Good landscape photography advice: take your pictures from the top of the second tallest structure (or drone) around and let the tallest structure (like St. Lawrence’s Gunnison Chapel) cross the horizon.
In St. Lawrence’s Raman spectroscopy and microscopy lab, the most potent laser illumination source comes from a neodymium-doped yttrium aluminum garnet. This is a pretty ubiquitous laser source, but I happen to like it because it also demonstrates the value of nonlinear optics: though this laser is emitting light at 1064 nanometers (in the infrared), a suitable doubling crystal can combine two of those 1064 photons together to make a shiny new 532 nm photon.
I’ve previously compared the feel of St. Lawrence University’s campus in the winter to a ski resort missing its ski slopes; even from the air, the miniature snow city effect holds. Though I’m not sure I can explain the particular magic of this image, it currently holds the record has the most-liked picture on St. Lawrence’s Instagram. Perhaps it’s the glow of the setting sun on the buildings?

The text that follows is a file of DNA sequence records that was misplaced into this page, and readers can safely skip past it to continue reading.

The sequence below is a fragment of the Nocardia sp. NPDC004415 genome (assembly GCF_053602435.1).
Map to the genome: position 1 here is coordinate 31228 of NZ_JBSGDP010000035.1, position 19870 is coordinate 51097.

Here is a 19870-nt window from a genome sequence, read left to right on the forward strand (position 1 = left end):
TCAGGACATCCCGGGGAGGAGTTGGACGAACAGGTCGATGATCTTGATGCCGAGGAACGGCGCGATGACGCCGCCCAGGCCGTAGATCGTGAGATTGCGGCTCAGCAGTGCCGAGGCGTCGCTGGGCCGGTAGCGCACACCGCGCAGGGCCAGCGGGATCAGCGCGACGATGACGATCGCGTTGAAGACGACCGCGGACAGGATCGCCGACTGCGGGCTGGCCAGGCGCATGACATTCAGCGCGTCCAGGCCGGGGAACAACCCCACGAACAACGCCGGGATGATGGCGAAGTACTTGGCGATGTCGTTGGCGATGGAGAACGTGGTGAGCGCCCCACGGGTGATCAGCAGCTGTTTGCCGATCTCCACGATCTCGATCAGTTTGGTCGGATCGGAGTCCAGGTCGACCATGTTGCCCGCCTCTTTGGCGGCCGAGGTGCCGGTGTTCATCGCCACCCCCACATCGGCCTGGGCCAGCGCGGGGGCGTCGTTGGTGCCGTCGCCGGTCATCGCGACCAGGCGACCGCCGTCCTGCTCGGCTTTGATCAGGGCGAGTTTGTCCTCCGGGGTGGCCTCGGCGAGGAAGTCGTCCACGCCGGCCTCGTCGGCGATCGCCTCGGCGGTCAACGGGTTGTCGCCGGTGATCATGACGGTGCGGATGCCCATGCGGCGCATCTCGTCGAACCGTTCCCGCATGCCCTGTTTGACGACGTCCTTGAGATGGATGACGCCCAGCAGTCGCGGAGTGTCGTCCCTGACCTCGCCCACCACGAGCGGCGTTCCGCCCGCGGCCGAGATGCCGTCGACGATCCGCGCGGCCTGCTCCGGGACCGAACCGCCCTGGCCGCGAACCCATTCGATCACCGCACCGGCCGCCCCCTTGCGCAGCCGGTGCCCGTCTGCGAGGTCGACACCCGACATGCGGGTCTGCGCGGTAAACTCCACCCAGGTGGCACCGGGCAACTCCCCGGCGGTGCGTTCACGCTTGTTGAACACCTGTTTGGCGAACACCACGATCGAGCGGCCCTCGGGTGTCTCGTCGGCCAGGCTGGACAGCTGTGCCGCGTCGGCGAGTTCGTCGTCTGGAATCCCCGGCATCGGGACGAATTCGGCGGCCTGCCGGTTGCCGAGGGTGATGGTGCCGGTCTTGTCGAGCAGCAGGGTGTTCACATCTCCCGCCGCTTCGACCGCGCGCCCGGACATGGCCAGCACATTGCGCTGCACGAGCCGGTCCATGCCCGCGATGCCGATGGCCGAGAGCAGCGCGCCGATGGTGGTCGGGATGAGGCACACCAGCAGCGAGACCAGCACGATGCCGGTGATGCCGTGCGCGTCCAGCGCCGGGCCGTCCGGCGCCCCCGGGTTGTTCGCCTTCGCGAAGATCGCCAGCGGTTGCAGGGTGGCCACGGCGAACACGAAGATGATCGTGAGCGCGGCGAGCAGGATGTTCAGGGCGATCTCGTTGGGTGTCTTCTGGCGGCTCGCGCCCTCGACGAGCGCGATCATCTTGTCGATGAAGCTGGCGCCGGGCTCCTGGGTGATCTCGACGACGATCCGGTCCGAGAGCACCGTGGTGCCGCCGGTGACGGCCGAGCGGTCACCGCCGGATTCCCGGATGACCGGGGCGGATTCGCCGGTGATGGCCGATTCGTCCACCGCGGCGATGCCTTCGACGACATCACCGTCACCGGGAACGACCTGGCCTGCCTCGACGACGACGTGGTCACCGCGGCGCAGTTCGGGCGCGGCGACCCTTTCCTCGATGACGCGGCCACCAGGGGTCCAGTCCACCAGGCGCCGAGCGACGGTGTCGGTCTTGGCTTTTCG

Finals week is upon St. Lawrence University. The campus is in full “winter mode”, blanketed with snow. The oddest thing about this time is its effect on the student population: a sharp partitioning between those who are finished, relaxed, preparing to leave and those who are tense, stressed, and trying to make it through. Like the dynamics of molecules in excited states, that latter group slowly relaxes to join the former.